A transistor is a non-linear circuit element, but can be linearized around an operating point. Take for example the circuit below, the base is biased with a constant current $$I_b$$ and the collector is driven by a voltage source V1.

As a simulation example, the voltage source is swept from 0 VDC to 5 VDC. Collector current Ic is plotted on the figure below. During the first 200 mV of the sweep, the base-collector junction is strongly forward biased, resulting in the transistor being saturated. During saturation the collector current is a strong function of collector potential. The saturation region can be observed in the plot below, when the collector current ramps rapidly from 0 mA to 1.4 mA during the first 200 mV. This is analogous to a low output resistance, which can also be seen as the green trace in the plot.

Once the base-collector junction is reverse biased the transistor is operating in the “active region”. As can be seen in the plot above from 500 mVDC to 5 VDC the collector current is a very weak function of collector potential. As the base-collector junction is increasingly reverse biased the depelation region expands, thereby narrowing the base charge region, resulting in base width modulation. As one may recall, current flows from the collector to the emitter in a transistor due to a minority concentration gradient across the base region. When the base charge is held constant and its width is narrowed the concentration gradient is increased, resulting in a larger collector current.

When a best fit line is fitted to the collector current in the active region as a function of collector potential, the x-axis intercept is refereed to as the early voltage. A sample spice simulation to illustrate the dependence of collector current Ic to collector potential Vce is shown in the two graphs below. Here an NPN transistor is biased with a current source to the base and a voltage source sweeps the collector potential, while recording collector current. The base current is incremented for each collector voltage sweep. On the left hand plot, all three of the best fit lines intercept the x-axis at approximately -100 V, for an early voltage of |100| V.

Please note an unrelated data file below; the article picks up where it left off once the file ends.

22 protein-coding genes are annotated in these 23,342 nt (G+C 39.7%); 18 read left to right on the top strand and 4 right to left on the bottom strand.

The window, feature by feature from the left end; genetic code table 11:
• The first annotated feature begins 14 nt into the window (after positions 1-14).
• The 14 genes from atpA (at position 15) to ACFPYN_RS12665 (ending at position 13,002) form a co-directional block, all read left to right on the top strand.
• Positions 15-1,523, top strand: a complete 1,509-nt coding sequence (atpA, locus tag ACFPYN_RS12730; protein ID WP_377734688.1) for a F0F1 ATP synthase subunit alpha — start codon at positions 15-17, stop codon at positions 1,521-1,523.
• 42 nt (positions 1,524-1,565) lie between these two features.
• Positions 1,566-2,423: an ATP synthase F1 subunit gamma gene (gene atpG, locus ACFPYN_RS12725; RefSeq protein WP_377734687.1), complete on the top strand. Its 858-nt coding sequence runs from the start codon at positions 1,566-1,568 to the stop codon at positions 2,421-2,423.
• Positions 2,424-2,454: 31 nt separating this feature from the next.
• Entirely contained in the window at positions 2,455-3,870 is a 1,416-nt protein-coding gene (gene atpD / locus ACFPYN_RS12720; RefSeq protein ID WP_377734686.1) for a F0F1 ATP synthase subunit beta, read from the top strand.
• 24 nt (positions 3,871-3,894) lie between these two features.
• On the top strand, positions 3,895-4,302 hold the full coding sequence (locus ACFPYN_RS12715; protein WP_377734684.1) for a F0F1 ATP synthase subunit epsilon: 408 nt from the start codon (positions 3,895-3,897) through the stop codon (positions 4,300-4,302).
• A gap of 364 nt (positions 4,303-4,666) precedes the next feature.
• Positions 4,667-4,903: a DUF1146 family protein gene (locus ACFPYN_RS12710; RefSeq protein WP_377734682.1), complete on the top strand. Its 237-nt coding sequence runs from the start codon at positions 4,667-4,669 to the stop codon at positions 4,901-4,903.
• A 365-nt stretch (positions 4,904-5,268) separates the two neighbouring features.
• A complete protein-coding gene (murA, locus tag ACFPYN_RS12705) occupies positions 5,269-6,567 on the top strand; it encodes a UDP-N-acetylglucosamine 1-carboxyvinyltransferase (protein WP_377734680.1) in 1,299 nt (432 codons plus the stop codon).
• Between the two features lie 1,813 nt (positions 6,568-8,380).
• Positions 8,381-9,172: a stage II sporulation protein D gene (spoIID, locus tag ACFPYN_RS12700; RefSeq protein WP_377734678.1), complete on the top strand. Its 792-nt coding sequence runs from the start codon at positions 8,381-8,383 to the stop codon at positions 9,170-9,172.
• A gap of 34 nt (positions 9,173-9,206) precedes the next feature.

The equations for each of the best fit lines are the following

\begin{align*}
I_c \left( V_{CE} , I_b=2 \;\mathrm{\mu A}\right) &= 6\;\mathrm{\frac{\mu A}{V}} \cdot V_{CE} + 595 \; \mathrm{\mu A} \\
I_c \left( V_{CE} , I_b=5 \;\mathrm{\mu A}\right) &= 15\;\mathrm{\frac{\mu A}{V}} \cdot V_{CE} + 1484\; \mathrm{\mu A} \\
I_c \left( V_{CE} , I_b=10 \;\mathrm{\mu A}\right) &= 30\;\mathrm{\frac{\mu A}{V}} \cdot V_{CE} + 2957\; \mathrm{\mu A}
\end{align*}

What’s important to take away from this, is that collector current has a voltage dependence of approximately $$1/V_A$$. For the simulation example above, this is a voltage coefficient of $$1 \% / V$$ . Consequently, the relation of current flow to applied voltage is conductance and its inverse is resistance. Thereby allowing the voltage coefficient of collector current to be modelled as an output resistance about a DC operating point for collector current.

$r_o = \frac{ 1 }{ I_C \cdot 1/V_A} = \frac{V_A}{I_C}$

A modified small signal model of an NPN transistor is shown below. This model is refereed to as the hybrid-$$\pi$$ model. An entire blog post could be devoted to its derivation, and will not be covered in this post. The model below is a simplification of the full hybrid-$$\pi$$ model. In the full model all device terminals would have series resistance and inductance. For the collector and emitter terminals the series resistance is an order of magnitude lower than that of the equivalent series resistance to the base terminal. In all future blog posts, collector and emitter series interconnect parasitics will be omitted.